February 2012

Universities and Internationalization

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In preparing some advance press for a news item, I was interviewing a faculty member about her Fulbright experience earlier this week and it brought us around to a wider discussion about students and faculty going abroad. Our university and Franklin College very much encourage international experiences and collaborations. The art exhibition that was the focus of my interview offers a case in point of the benefits therein: an international, collaborative project, facilitated by an existing and very successful mechanism (the Fulbright Scholarship Program), which the faculty member will then propel forward by encouraging colleagues and students to apply.

But it is important to remember that there are other points of view about internationalization, as elaborated in this post in the Chronicle:

The Onus of Responsibility

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Interim dean Hugh Ruppersburg addressed the UGA chapter of Phi Beta Kappa in December, 2011 on the thread of responsibility running through Arthur Miller's All My Sons, the scandal at Penn State and the future of these UGA graduates:

Arthur Miller’s play is about men who fail to do what is right, about a man whose desire to protect his name and his business causes the death of his own son and of other American young men fighting in the Second World War. Joe Keller loses his son because he allows profit motives to corrode and destroy basic human values. When his surviving son calls him a murderer, the accusation is not unjust. “You can be better,” Chris chastises his mother at play’s end when she asks him what more than sorry can she and Joe be for how events have turned out. “Once and for all you can know there’s a universe of people outside and you’re responsible to it, and unless you know that, you threw away your son because that’s why he died.”

Stonehenge at LDSOA

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In Tess of the d'Urbervilles, Thomas Hardy described the solitude of Stonehenge:

 ‘What can it be? … A very Temple of the Winds’ … ‘It seems as though there were no folk in the world but we two’ … they … listened a long time to the wind among the pillars … Presently the wind died out, and the quivering little pools in the cup-like hollows of the stones lay still."

Franklin Dean Finalists Announced

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When former dean Garnett Stokes stepped down this past August to become provost and executive vice president for academic affairs at Florida State University, senior associate dean Hugh Ruppersburg was named interim dean of the Franklin College of Arts and Sciences. A longtime faculty member with vast institutional knowledge of Franklin College as well as a noted scholar of American film and literature, Ruppersburg has taken on the role of dean quite naturally. We are indebted to him for representing the College in such a forward-looking and effective manner. Meanwhile the University of Georgia is also moving forward to find a permanent dean for Franklin College; the finalists in the search have been announced and each will make presentations to the university community in February:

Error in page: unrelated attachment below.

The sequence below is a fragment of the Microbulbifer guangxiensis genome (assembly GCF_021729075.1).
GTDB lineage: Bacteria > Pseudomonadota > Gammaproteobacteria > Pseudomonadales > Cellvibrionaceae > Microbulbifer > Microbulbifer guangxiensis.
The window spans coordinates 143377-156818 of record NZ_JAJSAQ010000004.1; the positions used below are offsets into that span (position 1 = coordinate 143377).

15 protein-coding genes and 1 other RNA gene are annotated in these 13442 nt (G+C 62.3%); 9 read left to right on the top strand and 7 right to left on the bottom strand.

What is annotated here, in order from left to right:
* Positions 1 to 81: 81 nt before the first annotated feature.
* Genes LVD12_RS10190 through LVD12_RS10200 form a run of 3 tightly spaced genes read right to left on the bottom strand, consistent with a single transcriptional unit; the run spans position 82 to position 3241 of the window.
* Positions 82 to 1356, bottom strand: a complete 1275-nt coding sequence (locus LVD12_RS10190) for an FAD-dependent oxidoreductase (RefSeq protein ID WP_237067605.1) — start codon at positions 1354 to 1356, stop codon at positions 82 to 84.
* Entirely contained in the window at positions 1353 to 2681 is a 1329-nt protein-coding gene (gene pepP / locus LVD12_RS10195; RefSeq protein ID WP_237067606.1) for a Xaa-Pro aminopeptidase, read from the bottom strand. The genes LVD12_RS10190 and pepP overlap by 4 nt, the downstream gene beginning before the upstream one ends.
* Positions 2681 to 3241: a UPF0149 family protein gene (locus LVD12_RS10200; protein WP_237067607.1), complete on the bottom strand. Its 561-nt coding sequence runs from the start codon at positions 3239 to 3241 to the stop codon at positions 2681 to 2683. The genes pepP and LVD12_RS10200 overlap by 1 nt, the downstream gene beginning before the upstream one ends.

A search committee, chaired by Thomas Lauth, dean of UGA's School of Public and International Affairs, conducted a national search to identify the finalists.

The committee was assisted by UGA's Executive and Faculty Search Group.

Minding the Gender Wage Gap

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Greatly under-estimated in the 1980's, the gap in wages between men and women has decreased sharply over the past three decades. A new University of Georgia study reveals that the gap shrank more dramatically than previously recognized.

Thomas Dozol, Works on Paper

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The Lamar Dodd School of Art presents an exhibition by visual artist Thomas Dozol, in the Plaza Gallery through Feb. 22.

Here's an interview with Dozol I did before the show, talking about the inspiration and influences behind the work.

 

 

Tree of Life

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Evolutionary biology is the 10-meter spring board for some of the greatest questions in science and epidemiology. How do species arise? How do genes diversify and acquire new functions? How do pathogens evolve and how does that information lead to new and better understanding of diseases?

Pirates of Penzance

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The Hugh Hodgson School of Music Opera Ensemble presents The Pirates of Penzance Feb. 17-19 at the Fine Arts Theatre.

First performed in New York City on New Year’s Eve in 1879, The Pirates of Penzance is a comedic, family-friendly tale of British pirates and policemen, and love and leap years. It features some of Gilbert and Sullivan’s most famous songs, including “I am the very model of a modern Major-General.” 

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